Link to this Article: http://www.llewellyn.com/journal/article/496
Beginning Your Study of the Golden Dawn
This article was written by Donald Michael Kraig
posted under Magick
Where does magick come from?
This is one of the most frequent questions I receive about magick. There is no simple answer to this question. Every time a source is discovered, if you pull back a leaf you find another behind it. We could go back to ancient Europe or the Middle East and find sources there, but even they had their own sources. Certainly though, magick has been with us since the earliest prehistoric times and has evolved to the current state of the art.
While the history of magick is interesting, I am far more intrigued by what is going on today. What I’ve discovered is that virtually every magickal system around today is either directly or indirectly traceable to, or has similarities with, the teaching of the Hermetic Order of the Golden Dawn.
For over a century, the leaders of the Golden Dawn have helped magick and spirituality to evolve. When the Golden Dawn was founded in England at the end of the nineteenth century, British culture was heavily influenced by the idea of syncretism. If you look in your dictionary, you’ll see it describe syncretism as a blending of different systems. Although this could be any group of systems, it most commonly refers to ones which are philosophical or religious in nature. However, it’s actually more than that. In England it assumed that all spiritual traditions were really only one tradition with differences based on culture. Many people and spiritual groups had the goal of finding that single original source. They did this by fusing things together.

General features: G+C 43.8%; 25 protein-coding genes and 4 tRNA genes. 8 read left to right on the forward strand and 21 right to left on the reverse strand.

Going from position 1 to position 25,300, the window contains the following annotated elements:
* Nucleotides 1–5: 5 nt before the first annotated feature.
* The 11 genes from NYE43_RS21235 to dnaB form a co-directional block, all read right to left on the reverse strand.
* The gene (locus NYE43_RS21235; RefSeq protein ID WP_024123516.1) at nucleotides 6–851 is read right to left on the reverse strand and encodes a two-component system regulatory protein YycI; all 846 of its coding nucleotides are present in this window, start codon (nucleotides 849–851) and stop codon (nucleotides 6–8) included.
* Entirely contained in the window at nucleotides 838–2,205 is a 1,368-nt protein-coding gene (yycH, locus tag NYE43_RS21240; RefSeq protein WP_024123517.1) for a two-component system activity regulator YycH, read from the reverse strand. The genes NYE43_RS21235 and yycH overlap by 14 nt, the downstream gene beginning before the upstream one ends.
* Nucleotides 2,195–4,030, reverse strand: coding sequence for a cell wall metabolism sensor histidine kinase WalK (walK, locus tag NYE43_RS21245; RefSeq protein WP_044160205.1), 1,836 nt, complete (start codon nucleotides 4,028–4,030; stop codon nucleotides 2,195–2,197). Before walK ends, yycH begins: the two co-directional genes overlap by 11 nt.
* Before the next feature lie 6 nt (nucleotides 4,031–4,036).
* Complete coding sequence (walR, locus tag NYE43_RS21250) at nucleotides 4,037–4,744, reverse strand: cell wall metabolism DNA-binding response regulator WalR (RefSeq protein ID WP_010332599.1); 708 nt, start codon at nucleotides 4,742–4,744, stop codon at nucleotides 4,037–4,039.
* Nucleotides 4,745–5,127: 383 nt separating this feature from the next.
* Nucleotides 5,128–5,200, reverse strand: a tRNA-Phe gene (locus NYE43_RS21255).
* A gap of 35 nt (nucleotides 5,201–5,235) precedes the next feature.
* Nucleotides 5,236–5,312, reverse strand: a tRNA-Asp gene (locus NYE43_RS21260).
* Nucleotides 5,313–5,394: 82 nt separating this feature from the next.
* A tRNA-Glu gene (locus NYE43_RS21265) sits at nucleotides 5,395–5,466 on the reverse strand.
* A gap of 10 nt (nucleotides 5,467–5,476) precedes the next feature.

It was from this environment that the members of the Golden Dawn were drawn. They had a wide variety of backgrounds and interests, including Kabbalah, Tarot, magick, Druidism, astrology, and alchemy. The members of the “GD” merged these into one system. As a result, the system was complex but usable. Time has shown that the system works.
Many people, including myself, think that with magick it is good to go back and learn the roots of your magickal system. Often, as things evolve, extra ideas and practices, which actually take away from a magickal system, are added. Since most magickal systems today are based on what was done by the Golden Dawn, it makes sense to learn what they did and how you can apply it to your own world of magick. Unfortunately, this is far easier said than done! Most of the books on the Golden Dawn are not very practical, not presented well, or just plain daunting due to their size.
Where to Begin Your Study
To make learning the Golden Dawn system easier, Chic and Sandra Tabatha Cicero, senior adepts of the Order, have written a book called The Essential Golden Dawn. This is an ideal book to begin your study of the Golden Dawn, magick in general, and ceremonial magick in the style of Western Hermeticism in particular. It includes the history of the Golden Dawn, reveals the “laws of magick” (which assure that your rituals will work), and even has a section on ethics.
Of course, it also includes how to do some of the famous and basic rituals of the Golden Dawn. But it has something that no other book, so far, has really revealed. The Essential Golden Dawn explains the symbolism and techniques used in Golden Dawn rituals so you can incorporate them into your own path. You will be able to design and perform your own Golden Dawn-style rituals.
Several years ago, I got into a debate with a man over what was practiced by members of the Golden Dawn. He claimed they couldn’t have done the things I said because it wasn’t in Regardie’s books. I smiled and pointed out that the people who were members of the Order were some of the best minds in the world of magick. They did far more than was in any book. They were taught how to apply the basics as taught in the Golden Dawn and improve upon them. The Essential Golden Dawn continues in the pattern of using the Golden Dawn system to expand upon what people have done in the past and not limit magickal practices to mere repetition of what has been done before.
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